4. The most important quote to me was that the governor and legislature will be FORCED to make whatever compromises are necessary to produce a balanced budget. I interpret that to mean cuts, reforms, lay offs, consolidations, etc. publics doing way more than their 35 hours per week and paying into the system way more than current

    Reply

  5. Posted by Anonymous on January 1, 2016 at 9:02 am

    I can stop laughing at what you said MJ. We are not in Kansas anymore.

    Reply

  6. The discussion remains bifurcated and most comments redundant because no one is willing to listen to alternative views. Employees want the pensions to continue unchanged. “Taxpayers/ Republicans” want to terminate the pension system. Resolution starts with accepting that defined benefit pension systems are fundamentally flawed in design and in the transfer of investment risk to taxpayers. Political resolution means a transition to 401ks which is fair to current employees and pays the accrued liabilities in full. There is no painless way to accomplish this.

    Mr. Goldman rightly points out that the pension issue is confused. It would have helped if the Court had provided real guidance rather than political expedience. However, the failure to act responsibly is jointly owned as well by politicians of all stripes, unions and even the pension commission. The State Supreme Court’s decision enabled the Governor to delay politically inconvenient payments, increasing the liability – and costs of resolution – for his successors and the State’s taxpayers. The Court should have plainly stated (rather than just implied) that the State must pay the accrued liabilities. The pension commission should have laid out a realistic remedy involving austerity, tax reform and long term funding rather than just an employee health care giveback. The politicians and Unions should press for restoration of a capped COLA in exchange for the transition to a uniform professionally managed 401k pension system.

    Reply

    • Posted by Anonymous on January 1, 2016 at 11:00 am

      Presently 401k’s are being studied, they are miserable alternatives to defined benefit pensions. They were originally designed as a supplemental retirement account. They fail on many fronts to provide security in retirement, especially for low-moderate wage earners. Why would any public employee support a rollover to a system that has failed private sector employees and been a bonanza for private annuities.

      Reply

      • Posted by The Resident Nutcase on January 1, 2016 at 11:36 am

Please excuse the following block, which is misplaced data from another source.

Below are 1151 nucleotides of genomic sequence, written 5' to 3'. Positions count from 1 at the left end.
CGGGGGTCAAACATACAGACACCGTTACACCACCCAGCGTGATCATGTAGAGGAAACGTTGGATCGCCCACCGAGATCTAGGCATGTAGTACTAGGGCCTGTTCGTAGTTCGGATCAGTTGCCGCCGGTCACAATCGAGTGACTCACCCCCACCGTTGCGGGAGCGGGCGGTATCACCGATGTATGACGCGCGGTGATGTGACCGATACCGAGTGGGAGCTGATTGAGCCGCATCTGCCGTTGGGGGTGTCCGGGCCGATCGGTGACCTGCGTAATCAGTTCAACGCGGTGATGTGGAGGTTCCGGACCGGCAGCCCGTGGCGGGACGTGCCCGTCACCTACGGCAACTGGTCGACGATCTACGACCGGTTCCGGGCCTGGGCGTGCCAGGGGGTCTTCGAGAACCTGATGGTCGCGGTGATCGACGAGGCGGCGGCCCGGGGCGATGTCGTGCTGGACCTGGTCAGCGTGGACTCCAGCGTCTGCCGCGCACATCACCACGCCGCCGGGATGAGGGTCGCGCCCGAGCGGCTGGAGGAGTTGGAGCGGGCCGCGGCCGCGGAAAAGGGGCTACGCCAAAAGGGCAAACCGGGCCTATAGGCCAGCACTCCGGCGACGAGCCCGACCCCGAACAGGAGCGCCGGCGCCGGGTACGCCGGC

Because the majority of the people on this blog fall into the same category as the current governor. Fat whinny jealous bastards!!
        There is no easy way to fix the pension system. And a 401k is just one alternative that is available.
        But a start could be to make the friggin payments. Use the local plans as a model and allow ch78 to do its intended job.
        Then, after getting the funds to 100% funded….. Give the pensions over to the local or state unions to manage themselves. Take the corrupt state politicians out of the equation.
        This way, when/if there’s another pension problem….. It falls on the unions to fix.
        The state should have made the payments over decades…. They did not. The state could have done a better job managing those funds instead of allowing those involved to make millions upon millions every year while the funds lost.
        The state could have invested the funds more wisely.
        The state has many options available to expedite the fixing of the systems.
        Taxes will go up. Too bad.
        A few things could start to take effect..
        Stop all double dippers.
        Stop all part timers.
        Have acceptable caps in place…. Like the local municipal employees already have.
        Increase the pension percentage to 10% across the board for all employees just like the local municipal employees pay. And ensure that money goes directly into the funds. Not like recently.
        Ensure municipal government is in fact using the 35% health benefit contribution for property tax reduction.
        Etc…….

        Reply

        • Posted by JS on January 1, 2016 at 3:29 pm

          Why doesn’t the legislator give the pensions to the unions when it is 80 percent funded, which is considered “healthy” in most supporter talking points.

          I am absolutely sure the state would issue 5 billion in bonds to get the local pfrs system to 80 percent then wash it’s hands as the absurd assumptions fail.

          Reply

          • Posted by Anonymous on January 1, 2016 at 7:57 pm

            No thank-you, the unions do not need to be directly involved with public employee pensions.

          • Posted by Tough Love on January 2, 2016 at 1:46 am

            Your “math” is pretty lousy ….

            From Mr. Bury’s recent Post here: